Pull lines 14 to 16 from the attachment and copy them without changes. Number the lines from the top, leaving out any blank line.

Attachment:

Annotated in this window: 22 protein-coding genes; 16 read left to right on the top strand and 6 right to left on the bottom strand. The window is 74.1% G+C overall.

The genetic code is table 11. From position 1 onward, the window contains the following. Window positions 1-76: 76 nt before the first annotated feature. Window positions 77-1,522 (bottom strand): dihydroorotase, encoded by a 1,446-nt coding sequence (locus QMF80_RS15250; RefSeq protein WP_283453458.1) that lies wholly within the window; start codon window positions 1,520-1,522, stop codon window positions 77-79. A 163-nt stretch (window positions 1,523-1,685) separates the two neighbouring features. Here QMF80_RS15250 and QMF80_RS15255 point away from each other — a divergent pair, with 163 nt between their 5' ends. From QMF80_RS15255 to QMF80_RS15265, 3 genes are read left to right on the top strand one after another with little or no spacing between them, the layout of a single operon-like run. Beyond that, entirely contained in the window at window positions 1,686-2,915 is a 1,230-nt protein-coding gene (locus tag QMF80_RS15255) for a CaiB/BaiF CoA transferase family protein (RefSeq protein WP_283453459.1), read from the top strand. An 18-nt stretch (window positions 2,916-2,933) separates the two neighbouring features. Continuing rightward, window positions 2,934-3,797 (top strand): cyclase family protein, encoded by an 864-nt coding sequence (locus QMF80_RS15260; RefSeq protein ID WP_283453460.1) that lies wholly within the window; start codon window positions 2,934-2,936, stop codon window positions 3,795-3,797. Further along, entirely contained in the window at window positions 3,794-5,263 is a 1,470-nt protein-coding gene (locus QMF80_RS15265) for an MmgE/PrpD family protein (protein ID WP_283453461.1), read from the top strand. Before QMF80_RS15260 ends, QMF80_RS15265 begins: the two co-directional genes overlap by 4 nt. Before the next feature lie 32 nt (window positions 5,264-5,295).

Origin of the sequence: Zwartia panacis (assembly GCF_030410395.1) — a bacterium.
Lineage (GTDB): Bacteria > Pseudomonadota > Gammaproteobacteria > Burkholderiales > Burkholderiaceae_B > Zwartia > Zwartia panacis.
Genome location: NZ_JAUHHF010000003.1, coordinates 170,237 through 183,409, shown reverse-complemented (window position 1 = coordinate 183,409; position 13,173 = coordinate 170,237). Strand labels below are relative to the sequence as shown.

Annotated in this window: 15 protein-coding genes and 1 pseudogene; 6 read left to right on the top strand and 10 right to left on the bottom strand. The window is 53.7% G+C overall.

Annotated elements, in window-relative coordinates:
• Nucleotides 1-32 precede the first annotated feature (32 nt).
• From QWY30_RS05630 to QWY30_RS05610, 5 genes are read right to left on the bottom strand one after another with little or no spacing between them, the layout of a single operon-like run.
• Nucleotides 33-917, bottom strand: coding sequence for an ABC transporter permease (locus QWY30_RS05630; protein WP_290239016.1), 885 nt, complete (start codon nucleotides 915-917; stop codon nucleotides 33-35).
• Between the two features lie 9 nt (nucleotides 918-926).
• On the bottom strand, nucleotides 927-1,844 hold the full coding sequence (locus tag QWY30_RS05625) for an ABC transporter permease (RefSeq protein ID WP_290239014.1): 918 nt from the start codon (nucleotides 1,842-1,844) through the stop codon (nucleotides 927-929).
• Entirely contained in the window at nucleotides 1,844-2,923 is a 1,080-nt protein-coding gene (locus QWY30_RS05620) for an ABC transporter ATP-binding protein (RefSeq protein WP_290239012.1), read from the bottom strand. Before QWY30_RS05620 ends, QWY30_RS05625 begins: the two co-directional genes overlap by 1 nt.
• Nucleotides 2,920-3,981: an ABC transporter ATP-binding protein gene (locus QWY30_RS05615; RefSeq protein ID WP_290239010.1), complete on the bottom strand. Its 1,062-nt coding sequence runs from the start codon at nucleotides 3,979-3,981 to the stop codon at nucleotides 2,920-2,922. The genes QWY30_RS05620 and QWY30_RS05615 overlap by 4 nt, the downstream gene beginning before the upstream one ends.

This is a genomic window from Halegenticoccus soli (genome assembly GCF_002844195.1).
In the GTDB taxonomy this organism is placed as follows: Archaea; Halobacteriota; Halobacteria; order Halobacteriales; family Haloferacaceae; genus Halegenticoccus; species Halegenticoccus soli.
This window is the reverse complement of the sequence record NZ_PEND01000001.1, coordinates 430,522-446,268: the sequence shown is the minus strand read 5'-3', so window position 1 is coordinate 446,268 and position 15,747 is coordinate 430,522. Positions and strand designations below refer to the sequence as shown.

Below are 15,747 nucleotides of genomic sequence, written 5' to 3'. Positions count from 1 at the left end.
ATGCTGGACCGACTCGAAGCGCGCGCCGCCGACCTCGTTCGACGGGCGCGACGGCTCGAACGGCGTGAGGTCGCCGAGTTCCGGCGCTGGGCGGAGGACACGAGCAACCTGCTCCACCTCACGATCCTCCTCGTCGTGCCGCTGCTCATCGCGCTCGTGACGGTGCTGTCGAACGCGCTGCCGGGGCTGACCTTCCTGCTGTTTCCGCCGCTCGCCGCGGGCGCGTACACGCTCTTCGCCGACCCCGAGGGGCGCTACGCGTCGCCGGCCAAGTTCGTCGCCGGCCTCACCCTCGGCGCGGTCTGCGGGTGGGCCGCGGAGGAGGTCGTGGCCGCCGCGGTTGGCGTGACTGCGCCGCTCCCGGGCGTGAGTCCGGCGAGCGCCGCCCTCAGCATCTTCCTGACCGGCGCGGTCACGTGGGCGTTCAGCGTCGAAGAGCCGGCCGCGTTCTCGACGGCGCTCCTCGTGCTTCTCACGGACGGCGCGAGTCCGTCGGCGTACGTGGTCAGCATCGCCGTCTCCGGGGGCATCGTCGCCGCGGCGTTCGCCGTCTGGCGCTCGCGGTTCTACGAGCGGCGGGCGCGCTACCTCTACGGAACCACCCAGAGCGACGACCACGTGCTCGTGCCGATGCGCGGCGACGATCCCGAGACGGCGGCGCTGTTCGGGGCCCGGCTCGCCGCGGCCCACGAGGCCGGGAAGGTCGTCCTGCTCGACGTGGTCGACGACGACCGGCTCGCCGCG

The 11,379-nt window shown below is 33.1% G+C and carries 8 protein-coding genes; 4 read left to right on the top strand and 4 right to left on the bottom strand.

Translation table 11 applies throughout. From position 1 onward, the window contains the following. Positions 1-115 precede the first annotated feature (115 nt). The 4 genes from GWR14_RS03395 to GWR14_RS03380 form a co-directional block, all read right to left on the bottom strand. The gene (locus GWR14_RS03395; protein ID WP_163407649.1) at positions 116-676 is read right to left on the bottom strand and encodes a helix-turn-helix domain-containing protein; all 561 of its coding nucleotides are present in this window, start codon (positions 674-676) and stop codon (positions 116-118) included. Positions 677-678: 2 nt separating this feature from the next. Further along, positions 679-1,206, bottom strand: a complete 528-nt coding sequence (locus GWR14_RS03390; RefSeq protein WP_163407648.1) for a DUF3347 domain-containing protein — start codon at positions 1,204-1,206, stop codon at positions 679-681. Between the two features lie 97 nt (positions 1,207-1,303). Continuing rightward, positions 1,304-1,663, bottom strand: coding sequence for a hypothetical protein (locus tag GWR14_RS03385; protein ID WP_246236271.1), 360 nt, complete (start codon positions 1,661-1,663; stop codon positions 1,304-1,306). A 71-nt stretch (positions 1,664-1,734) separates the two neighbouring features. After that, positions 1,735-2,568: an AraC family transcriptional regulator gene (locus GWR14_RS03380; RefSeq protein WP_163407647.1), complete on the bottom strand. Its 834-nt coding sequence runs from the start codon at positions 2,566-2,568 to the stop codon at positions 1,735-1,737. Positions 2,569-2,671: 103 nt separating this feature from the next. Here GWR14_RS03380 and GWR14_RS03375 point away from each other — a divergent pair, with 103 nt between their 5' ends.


• Nucleotides 2,920-3,981: an ABC transporter ATP-binding protein gene (locus QWY30_RS05615; RefSeq protein ID WP_290239010.1), complete on the bottom strand. Its 1,062-nt coding sequence runs from the start codon at nucleotides 3,979-3,981 to the stop codon at nucleotides 2,920-2,922. The genes QWY30_RS05620 and QWY30_RS05615 overlap by 4 nt, the downstream gene beginning before the upstream one ends.

This is a genomic window from Halegenticoccus soli (genome assembly GCF_002844195.1).
In the GTDB taxonomy this organism is placed as follows: Archaea; Halobacteriota; Halobacteria; order Halobacteriales; family Haloferacaceae; genus Halegenticoccus; species Halegenticoccus soli.